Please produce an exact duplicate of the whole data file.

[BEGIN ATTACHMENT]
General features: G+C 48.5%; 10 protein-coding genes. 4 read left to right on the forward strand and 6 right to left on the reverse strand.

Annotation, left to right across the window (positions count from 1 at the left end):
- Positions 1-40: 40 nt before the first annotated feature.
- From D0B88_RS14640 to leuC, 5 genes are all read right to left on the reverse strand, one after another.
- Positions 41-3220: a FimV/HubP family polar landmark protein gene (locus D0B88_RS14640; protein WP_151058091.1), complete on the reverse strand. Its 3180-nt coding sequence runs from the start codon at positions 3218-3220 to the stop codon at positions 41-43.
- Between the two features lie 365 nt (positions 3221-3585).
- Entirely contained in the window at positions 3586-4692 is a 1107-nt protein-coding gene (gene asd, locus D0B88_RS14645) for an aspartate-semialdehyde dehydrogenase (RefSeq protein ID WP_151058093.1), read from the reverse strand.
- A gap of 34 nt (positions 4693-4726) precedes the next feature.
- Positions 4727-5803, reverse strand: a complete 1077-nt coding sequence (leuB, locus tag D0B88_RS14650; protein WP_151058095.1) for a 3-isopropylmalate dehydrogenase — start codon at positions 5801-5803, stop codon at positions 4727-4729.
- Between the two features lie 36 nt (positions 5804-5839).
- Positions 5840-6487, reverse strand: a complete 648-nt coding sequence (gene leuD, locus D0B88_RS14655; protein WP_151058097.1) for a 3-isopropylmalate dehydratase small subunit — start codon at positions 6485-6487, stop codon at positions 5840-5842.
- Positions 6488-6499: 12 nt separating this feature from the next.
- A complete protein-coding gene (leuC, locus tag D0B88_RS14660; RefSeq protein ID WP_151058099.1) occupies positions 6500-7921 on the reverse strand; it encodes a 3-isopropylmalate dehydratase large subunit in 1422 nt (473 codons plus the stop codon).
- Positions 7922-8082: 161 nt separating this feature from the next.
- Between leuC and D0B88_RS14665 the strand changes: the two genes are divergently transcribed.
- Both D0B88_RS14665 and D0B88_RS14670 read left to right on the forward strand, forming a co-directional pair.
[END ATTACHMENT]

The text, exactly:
General features: G+C 48.5%; 10 protein-coding genes. 4 read left to right on the forward strand and 6 right to left on the reverse strand.

Annotation, left to right across the window (positions count from 1 at the left end):
- Positions 1-40: 40 nt before the first annotated feature.
- From D0B88_RS14640 to leuC, 5 genes are all read right to left on the reverse strand, one after another.
- Positions 41-3220: a FimV/HubP family polar landmark protein gene (locus D0B88_RS14640; protein WP_151058091.1), complete on the reverse strand. Its 3180-nt coding sequence runs from the start codon at positions 3218-3220 to the stop codon at positions 41-43.
- Between the two features lie 365 nt (positions 3221-3585).
- Entirely contained in the window at positions 3586-4692 is a 1107-nt protein-coding gene (gene asd, locus D0B88_RS14645) for an aspartate-semialdehyde dehydrogenase (RefSeq protein ID WP_151058093.1), read from the reverse strand.
- A gap of 34 nt (positions 4693-4726) precedes the next feature.
- Positions 4727-5803, reverse strand: a complete 1077-nt coding sequence (leuB, locus tag D0B88_RS14650; protein WP_151058095.1) for a 3-isopropylmalate dehydrogenase — start codon at positions 5801-5803, stop codon at positions 4727-4729.
- Between the two features lie 36 nt (positions 5804-5839).
- Positions 5840-6487, reverse strand: a complete 648-nt coding sequence (gene leuD, locus D0B88_RS14655; protein WP_151058097.1) for a 3-isopropylmalate dehydratase small subunit — start codon at positions 6485-6487, stop codon at positions 5840-5842.
- Positions 6488-6499: 12 nt separating this feature from the next.
- A complete protein-coding gene (leuC, locus tag D0B88_RS14660; RefSeq protein ID WP_151058099.1) occupies positions 6500-7921 on the reverse strand; it encodes a 3-isopropylmalate dehydratase large subunit in 1422 nt (473 codons plus the stop codon).
- Positions 7922-8082: 161 nt separating this feature from the next.
- Between leuC and D0B88_RS14665 the strand changes: the two genes are divergently transcribed.
- Both D0B88_RS14665 and D0B88_RS14670 read left to right on the forward strand, forming a co-directional pair.